The Australia-Indonesia Centre

\"AusThe Australia-Indonesia Centre brings together leading research institutions, business and government in both nations to build stronger relationships and cultural understandings, and to create lasting impact from collaborative research.

More about the Centre at: http://australiaindonesiacentre.org

And read the Stories of Australia-Indonesia Innovation publication at: http://stories.scienceinpublic.com.au/indonesia, which was supported by The Australia-Indonesia Centre.

Improving rail safety in Indonesia and Australia

The sweet spot for rail repair vs efficiency

24 November 2017

Computer models to predict how railcars will respond to different track conditions are being developed by Indonesian and Australian researchers, to improve rail safety and efficiency in both countries.

They’ve already created a successful model for passenger carriages, which has been validated against the performance of trains in Indonesia. Now the researchers are working on models for freight trains.

“For railways, it’s standard practice to measure the conditions of the track periodically,” says Dr Nithurshan Nadarajah, a research engineer at the Institute of Railway Technology at Monash University.

[click to continue…]

Smarter electrification: providing energy isn’t enough 

Four years ago life in Pulau Bau, a village on a tiny island off North Maluku in Indonesia, was transformed. The community was supplied with electricity via small-scale diesel generators and a state-of-the-art solar energy system with battery backup.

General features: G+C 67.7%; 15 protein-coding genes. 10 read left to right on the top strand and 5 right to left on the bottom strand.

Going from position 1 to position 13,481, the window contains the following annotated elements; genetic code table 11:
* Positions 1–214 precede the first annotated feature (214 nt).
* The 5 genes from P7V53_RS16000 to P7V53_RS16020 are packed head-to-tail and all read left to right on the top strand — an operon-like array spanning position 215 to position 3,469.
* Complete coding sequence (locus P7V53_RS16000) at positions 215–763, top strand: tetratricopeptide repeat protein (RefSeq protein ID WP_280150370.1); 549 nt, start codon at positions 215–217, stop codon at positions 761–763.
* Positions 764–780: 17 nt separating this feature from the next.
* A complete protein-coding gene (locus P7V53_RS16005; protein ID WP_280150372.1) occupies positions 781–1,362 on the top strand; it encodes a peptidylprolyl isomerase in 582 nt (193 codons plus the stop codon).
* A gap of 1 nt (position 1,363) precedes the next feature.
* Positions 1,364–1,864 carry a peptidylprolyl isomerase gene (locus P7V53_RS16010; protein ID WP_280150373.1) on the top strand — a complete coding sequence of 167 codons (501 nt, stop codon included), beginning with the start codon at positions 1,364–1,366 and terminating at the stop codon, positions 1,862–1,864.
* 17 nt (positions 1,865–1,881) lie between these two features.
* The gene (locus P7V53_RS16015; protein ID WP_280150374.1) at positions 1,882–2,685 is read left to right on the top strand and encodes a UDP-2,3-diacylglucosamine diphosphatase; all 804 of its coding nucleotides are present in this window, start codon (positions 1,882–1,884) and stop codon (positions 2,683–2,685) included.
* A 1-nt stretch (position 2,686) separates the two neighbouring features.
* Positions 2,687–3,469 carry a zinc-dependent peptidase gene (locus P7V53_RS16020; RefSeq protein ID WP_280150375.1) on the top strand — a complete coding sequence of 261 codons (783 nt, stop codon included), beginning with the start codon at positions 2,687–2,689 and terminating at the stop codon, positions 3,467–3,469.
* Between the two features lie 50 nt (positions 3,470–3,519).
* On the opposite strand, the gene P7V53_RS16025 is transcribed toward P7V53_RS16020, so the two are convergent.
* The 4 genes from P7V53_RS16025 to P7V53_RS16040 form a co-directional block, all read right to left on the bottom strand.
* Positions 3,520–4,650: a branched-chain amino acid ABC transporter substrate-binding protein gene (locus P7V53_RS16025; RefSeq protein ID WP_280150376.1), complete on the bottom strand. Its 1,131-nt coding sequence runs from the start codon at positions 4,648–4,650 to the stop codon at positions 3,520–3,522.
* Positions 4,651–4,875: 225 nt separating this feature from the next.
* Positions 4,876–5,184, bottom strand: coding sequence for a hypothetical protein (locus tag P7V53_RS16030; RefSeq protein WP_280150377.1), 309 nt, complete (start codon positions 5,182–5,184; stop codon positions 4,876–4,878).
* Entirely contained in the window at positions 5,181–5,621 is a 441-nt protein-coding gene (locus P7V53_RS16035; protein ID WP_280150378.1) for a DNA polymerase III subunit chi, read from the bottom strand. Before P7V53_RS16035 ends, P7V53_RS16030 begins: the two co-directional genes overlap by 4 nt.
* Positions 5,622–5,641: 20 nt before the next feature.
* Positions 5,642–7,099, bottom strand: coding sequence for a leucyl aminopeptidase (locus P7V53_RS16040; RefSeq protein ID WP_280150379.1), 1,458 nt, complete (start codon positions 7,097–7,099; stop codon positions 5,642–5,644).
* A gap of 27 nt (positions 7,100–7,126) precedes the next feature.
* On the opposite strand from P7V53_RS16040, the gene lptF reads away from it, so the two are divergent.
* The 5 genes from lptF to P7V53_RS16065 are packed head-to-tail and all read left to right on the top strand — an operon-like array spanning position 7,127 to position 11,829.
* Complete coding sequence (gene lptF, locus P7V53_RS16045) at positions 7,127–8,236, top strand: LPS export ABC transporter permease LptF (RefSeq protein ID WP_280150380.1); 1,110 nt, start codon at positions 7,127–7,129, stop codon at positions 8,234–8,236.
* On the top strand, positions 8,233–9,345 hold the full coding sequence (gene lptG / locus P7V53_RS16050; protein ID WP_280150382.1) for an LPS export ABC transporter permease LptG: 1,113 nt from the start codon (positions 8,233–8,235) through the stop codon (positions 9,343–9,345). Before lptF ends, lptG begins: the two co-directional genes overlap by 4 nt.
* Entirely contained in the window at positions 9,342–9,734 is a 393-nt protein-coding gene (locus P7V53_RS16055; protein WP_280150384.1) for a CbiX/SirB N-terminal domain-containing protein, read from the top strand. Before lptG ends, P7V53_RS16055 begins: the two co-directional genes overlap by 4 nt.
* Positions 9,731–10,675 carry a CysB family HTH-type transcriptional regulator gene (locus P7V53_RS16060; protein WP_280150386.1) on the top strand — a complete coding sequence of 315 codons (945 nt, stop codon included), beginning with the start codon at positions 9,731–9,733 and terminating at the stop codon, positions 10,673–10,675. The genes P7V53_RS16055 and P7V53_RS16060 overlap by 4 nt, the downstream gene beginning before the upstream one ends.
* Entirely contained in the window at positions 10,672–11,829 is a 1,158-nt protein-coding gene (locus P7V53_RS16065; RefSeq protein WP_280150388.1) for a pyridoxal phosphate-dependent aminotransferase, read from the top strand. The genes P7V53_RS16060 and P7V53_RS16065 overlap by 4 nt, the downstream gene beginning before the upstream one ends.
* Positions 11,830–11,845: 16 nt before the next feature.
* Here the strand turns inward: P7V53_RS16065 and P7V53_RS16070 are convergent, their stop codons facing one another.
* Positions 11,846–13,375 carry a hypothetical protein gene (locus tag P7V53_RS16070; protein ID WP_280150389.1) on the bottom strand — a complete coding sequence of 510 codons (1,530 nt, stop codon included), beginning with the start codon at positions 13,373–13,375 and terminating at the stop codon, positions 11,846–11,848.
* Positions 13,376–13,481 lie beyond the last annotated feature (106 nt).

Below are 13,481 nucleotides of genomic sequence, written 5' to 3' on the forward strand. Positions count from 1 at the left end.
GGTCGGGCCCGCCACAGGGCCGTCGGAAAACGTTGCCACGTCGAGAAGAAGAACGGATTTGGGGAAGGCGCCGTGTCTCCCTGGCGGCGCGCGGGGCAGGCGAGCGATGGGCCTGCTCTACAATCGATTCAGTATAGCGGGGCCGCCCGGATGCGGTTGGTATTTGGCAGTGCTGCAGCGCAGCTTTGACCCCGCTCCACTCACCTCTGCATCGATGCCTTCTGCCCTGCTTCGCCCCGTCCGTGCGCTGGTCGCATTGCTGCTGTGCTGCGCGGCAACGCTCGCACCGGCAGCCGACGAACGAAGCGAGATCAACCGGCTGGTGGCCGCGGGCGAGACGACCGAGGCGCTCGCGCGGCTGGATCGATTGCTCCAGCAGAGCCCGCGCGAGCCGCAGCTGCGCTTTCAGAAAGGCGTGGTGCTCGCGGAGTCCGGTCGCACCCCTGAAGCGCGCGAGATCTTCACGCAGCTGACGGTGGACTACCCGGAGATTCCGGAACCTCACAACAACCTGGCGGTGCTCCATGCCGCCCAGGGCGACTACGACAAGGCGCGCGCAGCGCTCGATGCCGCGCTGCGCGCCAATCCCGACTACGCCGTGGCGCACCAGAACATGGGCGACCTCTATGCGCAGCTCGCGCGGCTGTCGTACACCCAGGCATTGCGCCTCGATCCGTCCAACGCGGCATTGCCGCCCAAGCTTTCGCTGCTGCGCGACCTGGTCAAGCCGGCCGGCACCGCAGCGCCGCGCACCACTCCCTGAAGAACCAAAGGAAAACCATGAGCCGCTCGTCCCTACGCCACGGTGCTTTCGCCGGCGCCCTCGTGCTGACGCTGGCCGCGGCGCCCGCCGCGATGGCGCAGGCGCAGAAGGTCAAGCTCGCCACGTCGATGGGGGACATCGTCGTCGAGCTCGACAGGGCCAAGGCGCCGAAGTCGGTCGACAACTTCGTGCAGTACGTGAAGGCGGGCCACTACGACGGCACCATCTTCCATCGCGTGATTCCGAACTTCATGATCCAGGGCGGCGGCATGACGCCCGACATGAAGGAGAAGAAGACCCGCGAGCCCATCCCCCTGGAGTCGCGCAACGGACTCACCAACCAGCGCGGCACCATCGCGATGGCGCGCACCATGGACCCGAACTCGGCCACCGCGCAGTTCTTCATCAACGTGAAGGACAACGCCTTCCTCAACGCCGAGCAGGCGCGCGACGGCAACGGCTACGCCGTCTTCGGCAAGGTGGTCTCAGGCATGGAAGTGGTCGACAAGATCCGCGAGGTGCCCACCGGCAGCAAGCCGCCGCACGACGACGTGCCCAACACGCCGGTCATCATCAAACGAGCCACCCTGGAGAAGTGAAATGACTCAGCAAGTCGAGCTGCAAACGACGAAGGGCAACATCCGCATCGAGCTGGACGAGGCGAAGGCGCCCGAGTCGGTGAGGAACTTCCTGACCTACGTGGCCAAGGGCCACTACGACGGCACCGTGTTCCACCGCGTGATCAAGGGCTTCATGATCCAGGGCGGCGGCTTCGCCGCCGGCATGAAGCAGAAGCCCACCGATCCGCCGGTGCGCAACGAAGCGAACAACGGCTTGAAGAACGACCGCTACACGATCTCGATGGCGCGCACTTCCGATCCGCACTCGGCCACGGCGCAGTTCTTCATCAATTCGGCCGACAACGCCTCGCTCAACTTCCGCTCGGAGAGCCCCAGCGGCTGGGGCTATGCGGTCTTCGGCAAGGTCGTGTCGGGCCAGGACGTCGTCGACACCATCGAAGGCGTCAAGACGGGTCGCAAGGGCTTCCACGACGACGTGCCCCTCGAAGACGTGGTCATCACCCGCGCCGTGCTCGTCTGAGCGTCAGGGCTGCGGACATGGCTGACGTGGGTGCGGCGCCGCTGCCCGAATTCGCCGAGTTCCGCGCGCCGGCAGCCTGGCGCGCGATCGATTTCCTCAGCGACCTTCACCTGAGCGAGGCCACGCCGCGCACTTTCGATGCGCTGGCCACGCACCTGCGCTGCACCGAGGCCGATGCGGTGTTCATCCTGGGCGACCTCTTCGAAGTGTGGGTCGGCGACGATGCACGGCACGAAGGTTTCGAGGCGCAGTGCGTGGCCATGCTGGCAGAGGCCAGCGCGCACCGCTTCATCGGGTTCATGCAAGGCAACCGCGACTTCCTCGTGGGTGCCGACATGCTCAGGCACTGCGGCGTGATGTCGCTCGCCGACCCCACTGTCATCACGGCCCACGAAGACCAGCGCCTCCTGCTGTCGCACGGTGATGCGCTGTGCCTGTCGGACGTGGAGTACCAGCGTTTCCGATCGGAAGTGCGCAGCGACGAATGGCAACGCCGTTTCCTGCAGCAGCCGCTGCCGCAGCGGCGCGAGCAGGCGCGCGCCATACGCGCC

Every house was receiving some electricity—not a lot, but some. But early in 2017 the system broke down, and the cost to repair it (equivalent to AUD$20,000) was beyond the budget of the community.

The Indonesian government is committed to providing energy to all citizens by 2020. It isn’t going to be easy for a 5,150km-long archipelago where more than 65 million people, many in remote communities, currently go without.

An Australia-Indonesia Centre project is working to identify the opportunities and challenges in meeting the real needs of these communities.Technology alone won’t deliver. The solutions will need to be tailored to community aspirations, and be resilient so they keep working when the engineers go home.

“There’s a gap between the provision of technology and the development of capacity to maintain that supply,” says Dr Sebastian Thomas, a climate and sustainability researcher with The Australia-Indonesia Centre and The University of Melbourne who is co-leading the work.
[click to continue…]

What could giant batteries mean for Indonesian energy?

In response to blackouts and concerns over energy supply, South Australia is getting the world’s largest lithium-ion battery. What exactly does this mean for the future of energy in Australia, and could such an approach work for Indonesia?